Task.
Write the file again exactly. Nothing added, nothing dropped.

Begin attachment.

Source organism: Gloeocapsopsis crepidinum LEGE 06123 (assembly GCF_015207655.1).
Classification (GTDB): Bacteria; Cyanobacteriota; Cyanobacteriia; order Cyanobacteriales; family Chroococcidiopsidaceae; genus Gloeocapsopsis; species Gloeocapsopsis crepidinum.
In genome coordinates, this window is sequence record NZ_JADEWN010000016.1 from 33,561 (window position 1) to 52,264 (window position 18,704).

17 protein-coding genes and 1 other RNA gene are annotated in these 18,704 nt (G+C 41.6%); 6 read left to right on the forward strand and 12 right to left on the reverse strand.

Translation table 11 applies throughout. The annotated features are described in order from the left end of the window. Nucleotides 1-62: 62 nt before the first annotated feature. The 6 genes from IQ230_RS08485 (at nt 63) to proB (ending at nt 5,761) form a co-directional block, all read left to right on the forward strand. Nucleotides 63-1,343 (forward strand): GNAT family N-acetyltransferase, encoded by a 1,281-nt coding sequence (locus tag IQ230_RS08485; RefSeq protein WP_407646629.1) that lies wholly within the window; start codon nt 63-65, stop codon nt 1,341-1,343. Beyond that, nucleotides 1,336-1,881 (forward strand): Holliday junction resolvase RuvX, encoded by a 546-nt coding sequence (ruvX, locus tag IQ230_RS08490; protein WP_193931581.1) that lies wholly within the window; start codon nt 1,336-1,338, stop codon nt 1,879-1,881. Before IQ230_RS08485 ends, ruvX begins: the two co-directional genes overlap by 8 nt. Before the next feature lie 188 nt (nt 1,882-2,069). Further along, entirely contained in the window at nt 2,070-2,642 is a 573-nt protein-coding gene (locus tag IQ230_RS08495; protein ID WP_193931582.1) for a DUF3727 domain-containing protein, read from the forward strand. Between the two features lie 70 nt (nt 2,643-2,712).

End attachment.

Source organism: Gloeocapsopsis crepidinum LEGE 06123 (assembly GCF_015207655.1).
Classification (GTDB): Bacteria; Cyanobacteriota; Cyanobacteriia; order Cyanobacteriales; family Chroococcidiopsidaceae; genus Gloeocapsopsis; species Gloeocapsopsis crepidinum.
In genome coordinates, this window is sequence record NZ_JADEWN010000016.1 from 33,561 (window position 1) to 52,264 (window position 18,704).

17 protein-coding genes and 1 other RNA gene are annotated in these 18,704 nt (G+C 41.6%); 6 read left to right on the forward strand and 12 right to left on the reverse strand.

Translation table 11 applies throughout. The annotated features are described in order from the left end of the window. Nucleotides 1-62: 62 nt before the first annotated feature. The 6 genes from IQ230_RS08485 (at nt 63) to proB (ending at nt 5,761) form a co-directional block, all read left to right on the forward strand. Nucleotides 63-1,343 (forward strand): GNAT family N-acetyltransferase, encoded by a 1,281-nt coding sequence (locus tag IQ230_RS08485; RefSeq protein WP_407646629.1) that lies wholly within the window; start codon nt 63-65, stop codon nt 1,341-1,343. Beyond that, nucleotides 1,336-1,881 (forward strand): Holliday junction resolvase RuvX, encoded by a 546-nt coding sequence (ruvX, locus tag IQ230_RS08490; protein WP_193931581.1) that lies wholly within the window; start codon nt 1,336-1,338, stop codon nt 1,879-1,881. Before IQ230_RS08485 ends, ruvX begins: the two co-directional genes overlap by 8 nt. Before the next feature lie 188 nt (nt 1,882-2,069). Further along, entirely contained in the window at nt 2,070-2,642 is a 573-nt protein-coding gene (locus tag IQ230_RS08495; protein ID WP_193931582.1) for a DUF3727 domain-containing protein, read from the forward strand. Between the two features lie 70 nt (nt 2,643-2,712).